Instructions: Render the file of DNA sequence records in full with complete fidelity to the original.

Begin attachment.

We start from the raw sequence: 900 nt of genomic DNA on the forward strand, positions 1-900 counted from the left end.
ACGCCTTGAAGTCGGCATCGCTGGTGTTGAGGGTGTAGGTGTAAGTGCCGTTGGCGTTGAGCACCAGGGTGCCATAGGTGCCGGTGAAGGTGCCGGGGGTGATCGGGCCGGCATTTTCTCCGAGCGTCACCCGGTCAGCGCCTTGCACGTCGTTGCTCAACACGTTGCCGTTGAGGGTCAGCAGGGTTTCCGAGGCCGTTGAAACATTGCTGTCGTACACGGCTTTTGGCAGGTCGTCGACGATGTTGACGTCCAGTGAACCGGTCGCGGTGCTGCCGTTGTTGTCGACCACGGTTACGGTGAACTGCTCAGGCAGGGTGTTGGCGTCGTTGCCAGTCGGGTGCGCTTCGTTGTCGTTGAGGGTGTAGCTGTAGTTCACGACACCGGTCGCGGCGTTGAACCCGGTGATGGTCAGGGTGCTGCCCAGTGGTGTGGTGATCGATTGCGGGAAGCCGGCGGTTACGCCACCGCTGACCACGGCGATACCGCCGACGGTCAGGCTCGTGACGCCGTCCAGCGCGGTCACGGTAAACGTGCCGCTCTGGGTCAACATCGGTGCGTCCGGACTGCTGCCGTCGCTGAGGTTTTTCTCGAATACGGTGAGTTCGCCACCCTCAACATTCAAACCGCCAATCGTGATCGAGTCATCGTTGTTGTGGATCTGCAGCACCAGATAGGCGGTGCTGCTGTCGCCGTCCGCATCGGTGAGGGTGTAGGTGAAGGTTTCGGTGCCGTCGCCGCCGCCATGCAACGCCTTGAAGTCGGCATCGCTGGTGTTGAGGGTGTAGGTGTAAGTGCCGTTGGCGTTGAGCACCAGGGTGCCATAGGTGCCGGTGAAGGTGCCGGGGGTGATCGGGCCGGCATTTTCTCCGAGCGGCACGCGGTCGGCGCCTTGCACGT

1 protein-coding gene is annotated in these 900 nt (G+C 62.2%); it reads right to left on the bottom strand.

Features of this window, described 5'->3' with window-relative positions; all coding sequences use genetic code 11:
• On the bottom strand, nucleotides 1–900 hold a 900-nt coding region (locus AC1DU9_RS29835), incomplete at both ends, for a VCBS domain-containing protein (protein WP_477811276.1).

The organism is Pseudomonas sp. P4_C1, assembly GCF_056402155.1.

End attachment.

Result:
We start from the raw sequence: 900 nt of genomic DNA on the forward strand, positions 1-900 counted from the left end.
ACGCCTTGAAGTCGGCATCGCTGGTGTTGAGGGTGTAGGTGTAAGTGCCGTTGGCGTTGAGCACCAGGGTGCCATAGGTGCCGGTGAAGGTGCCGGGGGTGATCGGGCCGGCATTTTCTCCGAGCGTCACCCGGTCAGCGCCTTGCACGTCGTTGCTCAACACGTTGCCGTTGAGGGTCAGCAGGGTTTCCGAGGCCGTTGAAACATTGCTGTCGTACACGGCTTTTGGCAGGTCGTCGACGATGTTGACGTCCAGTGAACCGGTCGCGGTGCTGCCGTTGTTGTCGACCACGGTTACGGTGAACTGCTCAGGCAGGGTGTTGGCGTCGTTGCCAGTCGGGTGCGCTTCGTTGTCGTTGAGGGTGTAGCTGTAGTTCACGACACCGGTCGCGGCGTTGAACCCGGTGATGGTCAGGGTGCTGCCCAGTGGTGTGGTGATCGATTGCGGGAAGCCGGCGGTTACGCCACCGCTGACCACGGCGATACCGCCGACGGTCAGGCTCGTGACGCCGTCCAGCGCGGTCACGGTAAACGTGCCGCTCTGGGTCAACATCGGTGCGTCCGGACTGCTGCCGTCGCTGAGGTTTTTCTCGAATACGGTGAGTTCGCCACCCTCAACATTCAAACCGCCAATCGTGATCGAGTCATCGTTGTTGTGGATCTGCAGCACCAGATAGGCGGTGCTGCTGTCGCCGTCCGCATCGGTGAGGGTGTAGGTGAAGGTTTCGGTGCCGTCGCCGCCGCCATGCAACGCCTTGAAGTCGGCATCGCTGGTGTTGAGGGTGTAGGTGTAAGTGCCGTTGGCGTTGAGCACCAGGGTGCCATAGGTGCCGGTGAAGGTGCCGGGGGTGATCGGGCCGGCATTTTCTCCGAGCGGCACGCGGTCGGCGCCTTGCACGT

1 protein-coding gene is annotated in these 900 nt (G+C 62.2%); it reads right to left on the bottom strand.

Features of this window, described 5'->3' with window-relative positions; all coding sequences use genetic code 11:
• On the bottom strand, nucleotides 1–900 hold a 900-nt coding region (locus AC1DU9_RS29835), incomplete at both ends, for a VCBS domain-containing protein (protein WP_477811276.1).

The organism is Pseudomonas sp. P4_C1, assembly GCF_056402155.1.